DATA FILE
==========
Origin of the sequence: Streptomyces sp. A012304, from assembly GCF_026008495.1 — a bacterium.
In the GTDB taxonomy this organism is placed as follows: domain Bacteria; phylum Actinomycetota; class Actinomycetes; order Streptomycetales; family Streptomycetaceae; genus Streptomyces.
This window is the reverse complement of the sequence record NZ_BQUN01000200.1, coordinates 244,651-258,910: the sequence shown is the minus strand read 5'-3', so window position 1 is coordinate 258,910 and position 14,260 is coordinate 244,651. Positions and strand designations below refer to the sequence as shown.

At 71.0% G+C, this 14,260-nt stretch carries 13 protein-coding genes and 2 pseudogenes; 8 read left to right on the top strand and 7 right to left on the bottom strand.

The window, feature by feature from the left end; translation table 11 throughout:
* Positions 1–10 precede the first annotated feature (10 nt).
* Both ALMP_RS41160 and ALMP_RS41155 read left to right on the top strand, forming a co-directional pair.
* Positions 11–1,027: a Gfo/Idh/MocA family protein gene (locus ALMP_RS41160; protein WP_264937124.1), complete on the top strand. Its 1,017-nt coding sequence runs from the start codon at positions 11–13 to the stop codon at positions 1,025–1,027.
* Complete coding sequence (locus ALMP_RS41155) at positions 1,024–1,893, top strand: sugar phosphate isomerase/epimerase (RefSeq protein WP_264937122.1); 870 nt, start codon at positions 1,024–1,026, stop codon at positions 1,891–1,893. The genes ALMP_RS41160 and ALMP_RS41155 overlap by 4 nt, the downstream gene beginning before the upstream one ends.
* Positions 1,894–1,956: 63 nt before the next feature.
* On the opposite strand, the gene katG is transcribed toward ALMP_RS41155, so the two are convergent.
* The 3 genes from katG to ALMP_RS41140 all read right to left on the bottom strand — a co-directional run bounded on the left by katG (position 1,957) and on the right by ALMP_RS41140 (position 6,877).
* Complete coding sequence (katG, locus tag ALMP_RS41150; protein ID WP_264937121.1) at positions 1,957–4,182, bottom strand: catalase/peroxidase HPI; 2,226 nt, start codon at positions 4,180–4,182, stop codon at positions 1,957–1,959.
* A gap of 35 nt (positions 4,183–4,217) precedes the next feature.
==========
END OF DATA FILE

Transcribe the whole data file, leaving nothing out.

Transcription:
Origin of the sequence: Streptomyces sp. A012304, from assembly GCF_026008495.1 — a bacterium.
In the GTDB taxonomy this organism is placed as follows: domain Bacteria; phylum Actinomycetota; class Actinomycetes; order Streptomycetales; family Streptomycetaceae; genus Streptomyces.
This window is the reverse complement of the sequence record NZ_BQUN01000200.1, coordinates 244,651-258,910: the sequence shown is the minus strand read 5'-3', so window position 1 is coordinate 258,910 and position 14,260 is coordinate 244,651. Positions and strand designations below refer to the sequence as shown.

At 71.0% G+C, this 14,260-nt stretch carries 13 protein-coding genes and 2 pseudogenes; 8 read left to right on the top strand and 7 right to left on the bottom strand.

The window, feature by feature from the left end; translation table 11 throughout:
* Positions 1–10 precede the first annotated feature (10 nt).
* Both ALMP_RS41160 and ALMP_RS41155 read left to right on the top strand, forming a co-directional pair.
* Positions 11–1,027: a Gfo/Idh/MocA family protein gene (locus ALMP_RS41160; protein WP_264937124.1), complete on the top strand. Its 1,017-nt coding sequence runs from the start codon at positions 11–13 to the stop codon at positions 1,025–1,027.
* Complete coding sequence (locus ALMP_RS41155) at positions 1,024–1,893, top strand: sugar phosphate isomerase/epimerase (RefSeq protein WP_264937122.1); 870 nt, start codon at positions 1,024–1,026, stop codon at positions 1,891–1,893. The genes ALMP_RS41160 and ALMP_RS41155 overlap by 4 nt, the downstream gene beginning before the upstream one ends.
* Positions 1,894–1,956: 63 nt before the next feature.
* On the opposite strand, the gene katG is transcribed toward ALMP_RS41155, so the two are convergent.
* The 3 genes from katG to ALMP_RS41140 all read right to left on the bottom strand — a co-directional run bounded on the left by katG (position 1,957) and on the right by ALMP_RS41140 (position 6,877).
* Complete coding sequence (katG, locus tag ALMP_RS41150; protein ID WP_264937121.1) at positions 1,957–4,182, bottom strand: catalase/peroxidase HPI; 2,226 nt, start codon at positions 4,180–4,182, stop codon at positions 1,957–1,959.
* A gap of 35 nt (positions 4,183–4,217) precedes the next feature.